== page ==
Keeping Fido Fit, Not Fat- Part 2

Feeding & Nutrition

Exercise

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Active Dogs

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Dr Jacqueline Boyd

BSc (Hons), MSc, PhD, PGCHE, CHES, FHEA, MRSB

In-house Nutritional Consultant

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In order to keep Fido fit and not fat, there are some important lifestyle aspects that we have to think about.  In the first article in this series, we looked at the idea of measuring, monitoring and managing the amount of food we feed by weighing it.  As well as weighing your dog’s food, we discussed the importance of weighing your dog too!  However, sometimes, simply being strict about the amount of food fed doesn’t have the impact on the weight of your dog that you would like. Sometimes we have to think about the actual food we feed our dogs and how we feed them as this can also have a huge impact on weight control and management!

Fatty foods?

We know that scientifically, fat is an important source of energy for dogs.  As a result, many dog foods are rich in sources of fat.  However, for many pet dogs, their day-to-day activity levels mean that they might not need the same amount of fuel as a more active, working dog for example.  Just as when we eat excess fatty food, we can be predisposed to an expanding waistline, the same applies to our dogs.   As a result, looking for a food that has a reduced fat level can be a good start to managing our dog’s weight!  Field and Trial Light and Senior is a diet specially formulated to achieve this compared to other diets within the Field and Trial range.   Such diets are a great idea as part of a weight management strategy as they are otherwise nutritionally complete, meaning your dog gets everything they need to be happy and healthy, while still having a reduced level of fat overall.

Another key point to these specifically formulated diets is that they are energy dilute – this essentially means we can still feed an amount of food to our dogs that looks like a “decent meal”, rather than an amount that might, to us, seem too little.  Equally, we can almost “trick” our dogs into thinking they have had a good meal, rather than only a few pieces of kibble!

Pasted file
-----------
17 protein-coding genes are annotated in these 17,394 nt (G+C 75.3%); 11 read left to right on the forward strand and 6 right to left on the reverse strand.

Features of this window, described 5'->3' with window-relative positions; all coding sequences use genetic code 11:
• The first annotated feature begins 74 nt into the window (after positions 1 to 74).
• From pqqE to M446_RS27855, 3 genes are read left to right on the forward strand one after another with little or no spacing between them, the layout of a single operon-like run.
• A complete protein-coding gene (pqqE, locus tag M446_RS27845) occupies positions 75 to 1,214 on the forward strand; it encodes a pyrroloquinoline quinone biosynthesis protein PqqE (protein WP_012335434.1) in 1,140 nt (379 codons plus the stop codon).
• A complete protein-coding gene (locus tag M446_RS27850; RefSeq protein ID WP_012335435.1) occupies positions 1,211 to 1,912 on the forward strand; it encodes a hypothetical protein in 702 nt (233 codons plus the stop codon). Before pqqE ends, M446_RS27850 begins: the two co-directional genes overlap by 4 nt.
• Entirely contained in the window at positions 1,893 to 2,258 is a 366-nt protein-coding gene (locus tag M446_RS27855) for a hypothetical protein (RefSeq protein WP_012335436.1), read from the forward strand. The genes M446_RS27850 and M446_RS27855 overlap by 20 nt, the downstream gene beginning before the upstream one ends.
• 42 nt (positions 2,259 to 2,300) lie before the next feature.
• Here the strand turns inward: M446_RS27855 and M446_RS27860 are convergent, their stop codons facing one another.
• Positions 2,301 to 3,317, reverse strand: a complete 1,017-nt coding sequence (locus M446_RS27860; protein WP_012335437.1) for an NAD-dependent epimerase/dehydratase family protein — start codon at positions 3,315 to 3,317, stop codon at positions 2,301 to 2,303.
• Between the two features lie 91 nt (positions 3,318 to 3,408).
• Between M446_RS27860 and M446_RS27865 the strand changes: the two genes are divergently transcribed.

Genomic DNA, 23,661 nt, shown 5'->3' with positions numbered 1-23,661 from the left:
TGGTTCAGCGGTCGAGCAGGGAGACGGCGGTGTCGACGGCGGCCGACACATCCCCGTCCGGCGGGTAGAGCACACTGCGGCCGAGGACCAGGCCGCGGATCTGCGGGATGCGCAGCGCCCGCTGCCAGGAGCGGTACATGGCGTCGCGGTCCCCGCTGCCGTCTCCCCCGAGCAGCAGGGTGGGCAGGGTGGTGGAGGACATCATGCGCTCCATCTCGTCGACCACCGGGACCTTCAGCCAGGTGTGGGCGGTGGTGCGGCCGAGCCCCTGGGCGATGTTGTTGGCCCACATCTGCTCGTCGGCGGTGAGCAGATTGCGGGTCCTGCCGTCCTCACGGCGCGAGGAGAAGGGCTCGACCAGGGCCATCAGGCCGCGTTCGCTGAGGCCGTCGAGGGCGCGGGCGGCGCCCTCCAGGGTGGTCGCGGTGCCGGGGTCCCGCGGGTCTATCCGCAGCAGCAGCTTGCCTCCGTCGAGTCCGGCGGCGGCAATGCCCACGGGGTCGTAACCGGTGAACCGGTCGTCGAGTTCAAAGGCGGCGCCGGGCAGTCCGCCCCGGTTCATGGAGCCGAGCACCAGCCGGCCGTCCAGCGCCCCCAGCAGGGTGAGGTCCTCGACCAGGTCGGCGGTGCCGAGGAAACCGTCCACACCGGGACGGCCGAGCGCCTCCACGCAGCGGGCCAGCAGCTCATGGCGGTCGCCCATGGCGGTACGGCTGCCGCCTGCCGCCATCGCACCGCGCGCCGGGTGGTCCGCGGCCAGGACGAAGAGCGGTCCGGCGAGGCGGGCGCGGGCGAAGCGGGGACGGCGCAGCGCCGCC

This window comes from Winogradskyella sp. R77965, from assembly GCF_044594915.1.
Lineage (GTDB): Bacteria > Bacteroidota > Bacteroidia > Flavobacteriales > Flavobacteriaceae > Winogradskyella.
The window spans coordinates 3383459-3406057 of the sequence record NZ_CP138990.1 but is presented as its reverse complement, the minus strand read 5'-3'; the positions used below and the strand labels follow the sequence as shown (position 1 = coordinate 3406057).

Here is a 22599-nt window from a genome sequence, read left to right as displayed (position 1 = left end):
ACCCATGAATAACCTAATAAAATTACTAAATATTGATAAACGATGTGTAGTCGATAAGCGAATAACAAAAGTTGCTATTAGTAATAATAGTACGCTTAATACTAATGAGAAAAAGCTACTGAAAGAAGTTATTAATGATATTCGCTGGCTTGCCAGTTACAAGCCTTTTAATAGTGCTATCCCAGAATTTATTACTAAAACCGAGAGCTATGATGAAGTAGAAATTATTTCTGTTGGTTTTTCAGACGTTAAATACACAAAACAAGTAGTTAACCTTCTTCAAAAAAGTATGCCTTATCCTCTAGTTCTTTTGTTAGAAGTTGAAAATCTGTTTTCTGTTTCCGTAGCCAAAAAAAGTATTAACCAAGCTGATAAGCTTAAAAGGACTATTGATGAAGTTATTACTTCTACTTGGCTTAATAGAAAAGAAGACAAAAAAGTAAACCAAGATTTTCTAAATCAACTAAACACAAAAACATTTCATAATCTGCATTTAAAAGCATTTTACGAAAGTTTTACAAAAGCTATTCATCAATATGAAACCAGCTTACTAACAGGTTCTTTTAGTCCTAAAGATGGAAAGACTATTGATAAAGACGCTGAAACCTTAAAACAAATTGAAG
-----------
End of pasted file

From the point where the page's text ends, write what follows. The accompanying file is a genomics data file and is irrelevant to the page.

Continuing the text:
To treat or not to treat?

Our dogs are our buddies and we like to treat them, sometimes for training and sometimes because we just want to treat our dogs!  Often those treats are tasty and high in calories.  If we don’t carefully balance our dog’s daily food and treats, it is easy to overfeed.  If you are managing your dog’s weight, consider using their “normal” daily food as treats instead of special, high calorie treats or even human food.  Remember to weigh out the normal amount of your dog’s food however and use only that, no more!  You can also be creative with treats – some dogs love vegetables as treats and they are often healthier overall for weight management.  Try small pieces of carrot, cucumber or sweet potato as healthier treat options.

How we feed!

As well as thinking about what we feed, we can think about how we feed!  It’s worth exploring some of the different ways to actually feed your dog, some of which mean forgetting about the bowl!  A simple action for dogs on diets is to increase the number of meals per day (but not the amount fed overall!) – several, small meals can help dogs feel “fuller” for longer and actually help ongoing weight loss strategies.  Explore feeding options that make you dog “work” for their food too.  Essentially, these mean that your dog burns off calories while eating!  Scatter feeding, using interactive food toys, snuffle mats and puzzle feeders/bowls are great ways to slow your dog down while eating but also mean that your dog has worked for their food, rather than just bolt it down! You can even just use your dog’s daily ration as their training treats, meaning you feed, reward AND bond with your dog!

So, in addition to monitoring and measuring, think about what you feed and how you feed!  Next time we will consider exercise and how to manage weight by combining nutrition and exercise

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